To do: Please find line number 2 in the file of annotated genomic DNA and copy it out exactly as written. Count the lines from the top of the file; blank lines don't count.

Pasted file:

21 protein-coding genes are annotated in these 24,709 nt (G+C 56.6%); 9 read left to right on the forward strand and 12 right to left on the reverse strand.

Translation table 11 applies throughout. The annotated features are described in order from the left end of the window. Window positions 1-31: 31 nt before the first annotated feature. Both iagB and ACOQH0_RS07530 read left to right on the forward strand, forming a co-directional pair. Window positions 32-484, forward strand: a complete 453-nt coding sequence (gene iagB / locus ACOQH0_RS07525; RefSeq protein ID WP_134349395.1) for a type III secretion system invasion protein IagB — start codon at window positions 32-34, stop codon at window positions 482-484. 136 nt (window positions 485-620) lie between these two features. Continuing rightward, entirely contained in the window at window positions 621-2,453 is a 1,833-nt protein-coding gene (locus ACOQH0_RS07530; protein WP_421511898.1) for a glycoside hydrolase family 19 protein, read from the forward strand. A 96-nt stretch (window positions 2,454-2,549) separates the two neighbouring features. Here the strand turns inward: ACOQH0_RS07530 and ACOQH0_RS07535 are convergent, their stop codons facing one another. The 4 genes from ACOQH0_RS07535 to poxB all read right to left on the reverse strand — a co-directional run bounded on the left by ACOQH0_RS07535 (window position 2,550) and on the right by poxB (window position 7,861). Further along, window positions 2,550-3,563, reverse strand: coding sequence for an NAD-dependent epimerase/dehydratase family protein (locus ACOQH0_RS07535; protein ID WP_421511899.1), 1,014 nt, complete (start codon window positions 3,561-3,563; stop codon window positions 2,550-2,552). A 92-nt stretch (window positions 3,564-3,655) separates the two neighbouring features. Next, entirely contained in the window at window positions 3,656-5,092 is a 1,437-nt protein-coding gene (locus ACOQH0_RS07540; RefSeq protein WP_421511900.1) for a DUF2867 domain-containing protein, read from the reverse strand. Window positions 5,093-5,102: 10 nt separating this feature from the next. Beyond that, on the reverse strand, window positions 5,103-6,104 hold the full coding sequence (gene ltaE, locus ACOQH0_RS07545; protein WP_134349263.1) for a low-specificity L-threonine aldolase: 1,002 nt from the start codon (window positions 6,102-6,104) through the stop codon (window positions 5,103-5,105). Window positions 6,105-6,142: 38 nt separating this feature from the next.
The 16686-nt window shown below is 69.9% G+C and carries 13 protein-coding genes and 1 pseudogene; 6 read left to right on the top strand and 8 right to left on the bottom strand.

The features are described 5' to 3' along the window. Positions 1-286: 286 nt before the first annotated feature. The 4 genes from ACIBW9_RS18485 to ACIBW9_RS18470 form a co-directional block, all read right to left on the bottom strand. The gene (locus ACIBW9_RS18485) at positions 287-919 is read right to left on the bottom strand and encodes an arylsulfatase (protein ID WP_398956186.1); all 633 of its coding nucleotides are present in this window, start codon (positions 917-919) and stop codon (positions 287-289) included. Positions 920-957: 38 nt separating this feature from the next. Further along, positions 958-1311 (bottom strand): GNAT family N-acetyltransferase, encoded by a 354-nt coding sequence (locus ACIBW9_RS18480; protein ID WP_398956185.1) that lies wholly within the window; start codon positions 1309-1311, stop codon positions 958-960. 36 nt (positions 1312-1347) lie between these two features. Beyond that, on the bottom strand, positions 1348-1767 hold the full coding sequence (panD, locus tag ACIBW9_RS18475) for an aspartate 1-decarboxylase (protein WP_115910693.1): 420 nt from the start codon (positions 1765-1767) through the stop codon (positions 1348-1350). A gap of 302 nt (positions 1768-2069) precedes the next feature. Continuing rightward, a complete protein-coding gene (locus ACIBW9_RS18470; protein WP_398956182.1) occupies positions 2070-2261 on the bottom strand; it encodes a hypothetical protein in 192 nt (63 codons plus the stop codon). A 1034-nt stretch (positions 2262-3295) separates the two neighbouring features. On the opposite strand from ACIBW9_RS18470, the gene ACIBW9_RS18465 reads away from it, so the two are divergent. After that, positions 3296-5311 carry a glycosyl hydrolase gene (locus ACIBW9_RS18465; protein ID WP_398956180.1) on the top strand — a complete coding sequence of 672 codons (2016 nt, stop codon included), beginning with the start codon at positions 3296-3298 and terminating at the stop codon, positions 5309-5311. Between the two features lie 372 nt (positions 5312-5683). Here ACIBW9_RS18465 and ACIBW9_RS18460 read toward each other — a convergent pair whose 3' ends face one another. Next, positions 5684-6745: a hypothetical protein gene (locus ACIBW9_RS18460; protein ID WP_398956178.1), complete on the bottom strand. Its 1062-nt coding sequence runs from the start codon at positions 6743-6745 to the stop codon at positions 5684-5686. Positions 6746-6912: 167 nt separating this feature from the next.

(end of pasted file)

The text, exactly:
Translation table 11 applies throughout. The annotated features are described in order from the left end of the window. Window positions 1-31: 31 nt before the first annotated feature. Both iagB and ACOQH0_RS07530 read left to right on the forward strand, forming a co-directional pair. Window positions 32-484, forward strand: a complete 453-nt coding sequence (gene iagB / locus ACOQH0_RS07525; RefSeq protein ID WP_134349395.1) for a type III secretion system invasion protein IagB — start codon at window positions 32-34, stop codon at window positions 482-484. 136 nt (window positions 485-620) lie between these two features. Continuing rightward, entirely contained in the window at window positions 621-2,453 is a 1,833-nt protein-coding gene (locus ACOQH0_RS07530; protein WP_421511898.1) for a glycoside hydrolase family 19 protein, read from the forward strand. A 96-nt stretch (window positions 2,454-2,549) separates the two neighbouring features. Here the strand turns inward: ACOQH0_RS07530 and ACOQH0_RS07535 are convergent, their stop codons facing one another. The 4 genes from ACOQH0_RS07535 to poxB all read right to left on the reverse strand — a co-directional run bounded on the left by ACOQH0_RS07535 (window position 2,550) and on the right by poxB (window position 7,861). Further along, window positions 2,550-3,563, reverse strand: coding sequence for an NAD-dependent epimerase/dehydratase family protein (locus ACOQH0_RS07535; protein ID WP_421511899.1), 1,014 nt, complete (start codon window positions 3,561-3,563; stop codon window positions 2,550-2,552). A 92-nt stretch (window positions 3,564-3,655) separates the two neighbouring features. Next, entirely contained in the window at window positions 3,656-5,092 is a 1,437-nt protein-coding gene (locus ACOQH0_RS07540; RefSeq protein WP_421511900.1) for a DUF2867 domain-containing protein, read from the reverse strand. Window positions 5,093-5,102: 10 nt separating this feature from the next. Beyond that, on the reverse strand, window positions 5,103-6,104 hold the full coding sequence (gene ltaE, locus ACOQH0_RS07545; protein WP_134349263.1) for a low-specificity L-threonine aldolase: 1,002 nt from the start codon (window positions 6,102-6,104) through the stop codon (window positions 5,103-5,105). Window positions 6,105-6,142: 38 nt separating this feature from the next.